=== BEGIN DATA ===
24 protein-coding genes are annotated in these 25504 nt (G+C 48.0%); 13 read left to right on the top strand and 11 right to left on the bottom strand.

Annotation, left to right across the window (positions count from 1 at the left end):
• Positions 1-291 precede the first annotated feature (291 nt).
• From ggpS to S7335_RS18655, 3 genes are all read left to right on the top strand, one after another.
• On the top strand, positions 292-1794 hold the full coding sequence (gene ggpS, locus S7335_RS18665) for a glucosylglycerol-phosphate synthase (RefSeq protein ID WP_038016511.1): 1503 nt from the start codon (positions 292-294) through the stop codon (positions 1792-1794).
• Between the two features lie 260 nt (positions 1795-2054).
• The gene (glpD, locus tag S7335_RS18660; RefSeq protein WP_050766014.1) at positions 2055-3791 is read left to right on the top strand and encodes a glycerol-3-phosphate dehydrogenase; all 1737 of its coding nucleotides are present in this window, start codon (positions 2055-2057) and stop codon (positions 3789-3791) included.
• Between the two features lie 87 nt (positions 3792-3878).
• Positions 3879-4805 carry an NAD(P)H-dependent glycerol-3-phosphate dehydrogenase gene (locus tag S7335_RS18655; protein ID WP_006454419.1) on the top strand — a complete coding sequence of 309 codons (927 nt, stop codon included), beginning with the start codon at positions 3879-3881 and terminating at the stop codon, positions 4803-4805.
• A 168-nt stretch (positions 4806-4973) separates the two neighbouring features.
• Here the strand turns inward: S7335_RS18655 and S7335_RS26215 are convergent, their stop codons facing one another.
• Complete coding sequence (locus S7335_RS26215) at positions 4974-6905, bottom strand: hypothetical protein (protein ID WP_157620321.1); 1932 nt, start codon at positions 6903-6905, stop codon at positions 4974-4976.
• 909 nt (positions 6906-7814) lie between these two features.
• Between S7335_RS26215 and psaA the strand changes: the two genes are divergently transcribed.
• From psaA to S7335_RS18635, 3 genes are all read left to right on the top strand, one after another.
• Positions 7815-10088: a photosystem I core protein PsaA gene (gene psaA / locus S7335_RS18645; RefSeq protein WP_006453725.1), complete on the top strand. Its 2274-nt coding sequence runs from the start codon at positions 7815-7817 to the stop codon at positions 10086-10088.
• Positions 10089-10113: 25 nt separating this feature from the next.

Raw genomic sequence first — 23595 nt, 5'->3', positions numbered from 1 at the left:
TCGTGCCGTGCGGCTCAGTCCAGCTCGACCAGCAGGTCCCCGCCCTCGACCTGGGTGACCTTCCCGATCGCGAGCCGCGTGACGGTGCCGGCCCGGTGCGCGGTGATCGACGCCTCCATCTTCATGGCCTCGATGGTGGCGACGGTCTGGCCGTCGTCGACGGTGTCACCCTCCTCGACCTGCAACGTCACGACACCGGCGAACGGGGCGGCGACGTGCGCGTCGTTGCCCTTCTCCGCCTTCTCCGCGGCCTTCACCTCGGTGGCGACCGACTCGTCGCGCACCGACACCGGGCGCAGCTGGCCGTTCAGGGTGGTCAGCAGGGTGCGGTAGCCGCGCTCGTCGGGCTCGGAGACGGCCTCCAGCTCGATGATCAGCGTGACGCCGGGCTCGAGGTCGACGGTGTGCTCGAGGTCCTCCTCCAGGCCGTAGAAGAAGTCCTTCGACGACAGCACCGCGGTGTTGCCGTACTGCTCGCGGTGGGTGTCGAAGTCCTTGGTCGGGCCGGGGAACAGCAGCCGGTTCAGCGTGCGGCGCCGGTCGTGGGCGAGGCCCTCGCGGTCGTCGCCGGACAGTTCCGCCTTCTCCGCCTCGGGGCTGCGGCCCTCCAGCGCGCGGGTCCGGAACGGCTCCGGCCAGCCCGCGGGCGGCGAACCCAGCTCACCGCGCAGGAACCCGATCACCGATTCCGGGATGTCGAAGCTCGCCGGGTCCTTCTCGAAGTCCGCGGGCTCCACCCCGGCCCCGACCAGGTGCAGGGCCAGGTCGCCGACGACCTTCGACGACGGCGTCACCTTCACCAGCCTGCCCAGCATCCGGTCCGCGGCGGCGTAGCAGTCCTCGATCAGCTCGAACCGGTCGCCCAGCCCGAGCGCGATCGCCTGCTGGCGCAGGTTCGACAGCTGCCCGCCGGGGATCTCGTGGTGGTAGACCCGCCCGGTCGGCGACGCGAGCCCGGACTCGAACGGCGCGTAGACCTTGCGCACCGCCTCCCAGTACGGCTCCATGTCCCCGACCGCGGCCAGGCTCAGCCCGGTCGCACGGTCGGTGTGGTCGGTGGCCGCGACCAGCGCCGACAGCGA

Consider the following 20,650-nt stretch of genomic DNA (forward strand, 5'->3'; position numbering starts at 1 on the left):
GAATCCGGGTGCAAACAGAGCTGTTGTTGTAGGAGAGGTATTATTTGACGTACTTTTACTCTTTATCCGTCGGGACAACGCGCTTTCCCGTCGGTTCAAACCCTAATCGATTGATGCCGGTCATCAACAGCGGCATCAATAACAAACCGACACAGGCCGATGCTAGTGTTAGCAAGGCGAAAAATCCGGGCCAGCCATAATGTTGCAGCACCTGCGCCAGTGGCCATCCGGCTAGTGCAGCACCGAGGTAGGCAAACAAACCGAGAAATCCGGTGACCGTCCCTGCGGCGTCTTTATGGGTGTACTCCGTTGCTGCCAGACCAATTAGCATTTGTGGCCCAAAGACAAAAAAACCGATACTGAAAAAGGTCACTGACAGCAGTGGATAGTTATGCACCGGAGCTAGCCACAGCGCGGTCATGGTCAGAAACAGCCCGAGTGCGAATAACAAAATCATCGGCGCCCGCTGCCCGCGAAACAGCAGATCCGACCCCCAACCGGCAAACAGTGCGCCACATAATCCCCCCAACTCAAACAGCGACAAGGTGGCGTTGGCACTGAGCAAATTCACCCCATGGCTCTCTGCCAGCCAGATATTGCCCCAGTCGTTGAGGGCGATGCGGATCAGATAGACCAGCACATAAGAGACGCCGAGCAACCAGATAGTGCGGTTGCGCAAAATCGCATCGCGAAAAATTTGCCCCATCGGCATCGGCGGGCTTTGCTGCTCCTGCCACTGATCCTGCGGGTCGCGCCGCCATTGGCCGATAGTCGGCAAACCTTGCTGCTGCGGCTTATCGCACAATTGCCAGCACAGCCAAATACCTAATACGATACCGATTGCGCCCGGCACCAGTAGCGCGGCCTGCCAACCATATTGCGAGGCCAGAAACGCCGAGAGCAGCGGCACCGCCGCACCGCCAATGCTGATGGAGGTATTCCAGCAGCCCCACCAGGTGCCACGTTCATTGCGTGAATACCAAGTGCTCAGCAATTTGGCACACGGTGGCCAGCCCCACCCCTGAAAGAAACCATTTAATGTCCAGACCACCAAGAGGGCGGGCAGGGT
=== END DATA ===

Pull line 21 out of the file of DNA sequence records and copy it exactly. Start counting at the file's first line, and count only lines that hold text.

GAATCCGGGTGCAAACAGAGCTGTTGTTGTAGGAGAGGTATTATTTGACGTACTTTTACTCTTTATCCGTCGGGACAACGCGCTTTCCCGTCGGTTCAAACCCTAATCGATTGATGCCGGTCATCAACAGCGGCATCAATAACAAACCGACACAGGCCGATGCTAGTGTTAGCAAGGCGAAAAATCCGGGCCAGCCATAATGTTGCAGCACCTGCGCCAGTGGCCATCCGGCTAGTGCAGCACCGAGGTAGGCAAACAAACCGAGAAATCCGGTGACCGTCCCTGCGGCGTCTTTATGGGTGTACTCCGTTGCTGCCAGACCAATTAGCATTTGTGGCCCAAAGACAAAAAAACCGATACTGAAAAAGGTCACTGACAGCAGTGGATAGTTATGCACCGGAGCTAGCCACAGCGCGGTCATGGTCAGAAACAGCCCGAGTGCGAATAACAAAATCATCGGCGCCCGCTGCCCGCGAAACAGCAGATCCGACCCCCAACCGGCAAACAGTGCGCCACATAATCCCCCCAACTCAAACAGCGACAAGGTGGCGTTGGCACTGAGCAAATTCACCCCATGGCTCTCTGCCAGCCAGATATTGCCCCAGTCGTTGAGGGCGATGCGGATCAGATAGACCAGCACATAAGAGACGCCGAGCAACCAGATAGTGCGGTTGCGCAAAATCGCATCGCGAAAAATTTGCCCCATCGGCATCGGCGGGCTTTGCTGCTCCTGCCACTGATCCTGCGGGTCGCGCCGCCATTGGCCGATAGTCGGCAAACCTTGCTGCTGCGGCTTATCGCACAATTGCCAGCACAGCCAAATACCTAATACGATACCGATTGCGCCCGGCACCAGTAGCGCGGCCTGCCAACCATATTGCGAGGCCAGAAACGCCGAGAGCAGCGGCACCGCCGCACCGCCAATGCTGATGGAGGTATTCCAGCAGCCCCACCAGGTGCCACGTTCATTGCGTGAATACCAAGTGCTCAGCAATTTGGCACACGGTGGCCAGCCCCACCCCTGAAAGAAACCATTTAATGTCCAGACCACCAAGAGGGCGGGCAGGGT